Ilkley Crescent

Allen Kay

Situated on a small, sloped suburban plot with a tightly tapering trapezoidal shape and surrounded by other residences in close proximity, the project is concerned with plastic from, the need for privacy and the desire to create views and a sense of space that extend beyond the close confines of the site.

Project Team: Annemie van den Heever, Christiaan van Aswegen, Alex Geh, Paulo Teti, Arno van Wyk
Structural Engineers: DVH Consulting Engineers
Mechanical Engineers: Jo Lubbe & Associates
Quantity Surveyor: DAlQS
Environmental Engineers: Greenplan Consultants (PTY) Ltd
Contractor: Base Projects
Photographer: Jan Ras

This project is a dual dwelling in Sea Point, Cape Town bordering the Signal Hill Nature Reserve. The main challenge was to design a residence on a trapezoidal shaped site with the entrance being at its most narrow end. What unlocked this design was setting out a structural grid that runs parallel and at right angles to the longest neighbouring property line. This allowed for northern exposure, logical flow from public to private spaces, secluded courtyard gardens and living spaces that dissolve the indoor-outdoor divide. Care was taken to draw the eye towards the sweeping views without sacrificing privacy – privacy is the ultimate luxury in a dense residential neighbourhood.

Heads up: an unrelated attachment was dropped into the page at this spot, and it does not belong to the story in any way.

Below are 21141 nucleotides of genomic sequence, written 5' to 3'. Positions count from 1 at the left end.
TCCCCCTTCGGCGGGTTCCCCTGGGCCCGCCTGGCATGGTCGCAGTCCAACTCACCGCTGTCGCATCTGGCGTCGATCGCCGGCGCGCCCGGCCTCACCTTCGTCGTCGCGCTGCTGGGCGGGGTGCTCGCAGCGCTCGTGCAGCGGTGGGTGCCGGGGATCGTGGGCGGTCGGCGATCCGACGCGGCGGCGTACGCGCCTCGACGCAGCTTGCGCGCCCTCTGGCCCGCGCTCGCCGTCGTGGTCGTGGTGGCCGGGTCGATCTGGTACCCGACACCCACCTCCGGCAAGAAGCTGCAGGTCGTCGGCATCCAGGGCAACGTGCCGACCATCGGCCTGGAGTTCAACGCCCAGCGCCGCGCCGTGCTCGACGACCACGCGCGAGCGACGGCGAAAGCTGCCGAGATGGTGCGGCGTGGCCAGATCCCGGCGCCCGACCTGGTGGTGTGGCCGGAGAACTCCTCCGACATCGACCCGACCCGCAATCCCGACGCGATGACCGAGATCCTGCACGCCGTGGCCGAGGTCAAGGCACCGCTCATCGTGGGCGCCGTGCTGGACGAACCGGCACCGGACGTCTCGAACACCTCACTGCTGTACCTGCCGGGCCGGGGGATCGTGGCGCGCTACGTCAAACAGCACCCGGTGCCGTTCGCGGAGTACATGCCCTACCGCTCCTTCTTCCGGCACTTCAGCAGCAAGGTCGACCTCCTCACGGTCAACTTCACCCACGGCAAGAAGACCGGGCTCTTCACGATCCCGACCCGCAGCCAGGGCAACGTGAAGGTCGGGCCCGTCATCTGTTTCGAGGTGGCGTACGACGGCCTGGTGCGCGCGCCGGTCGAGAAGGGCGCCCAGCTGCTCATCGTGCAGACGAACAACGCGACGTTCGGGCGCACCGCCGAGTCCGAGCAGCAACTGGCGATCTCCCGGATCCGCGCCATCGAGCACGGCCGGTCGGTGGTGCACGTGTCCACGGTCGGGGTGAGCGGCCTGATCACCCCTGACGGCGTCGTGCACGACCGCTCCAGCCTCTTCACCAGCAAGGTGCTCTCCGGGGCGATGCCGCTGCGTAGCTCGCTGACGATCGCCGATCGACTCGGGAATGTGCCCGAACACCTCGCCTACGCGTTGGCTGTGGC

The client comes from a fashion background, and they have a knack for evocative references. Conversations were about material and mood. James Bond and Edna Mode came up once or twice. Therefore the project was conceived as a series of horizontal sculpted concrete plains overhanging, jutting out and staggered along the inclined site. Monolithic walls and clean planar forms define the interior, outdoor courtyards and terraces. Forms are dynamic and clean to create a spacious feel that makes the most of the restrictive site.

The concrete waffle slabs visible on the interior and exterior spaces gives a rhythmic, structured quality to the design and provide an additional façade. Glazed sliding doors vanish into wall cavities creating seamless interior-exterior flow. This effectively doubles the principal living spaces and main bedrooms. With close attention to detail, colour and texture are hallmarks of the project. Unusual finishes, selected both for their unique aesthetic character and durable, timeless feel, are combined to great effect. This project aimed to use exterior finishes that would age and change with time, softening into the landscape and acquiring a subtle patina.

Cover page article of the South African House and Leisure magazine. Issue # 290, May / June 2019
Cover page article of the UK Elle Decoration. Issue # 323, July 2019
Architectural Digest Germany. Issue # 201, July / August 2019

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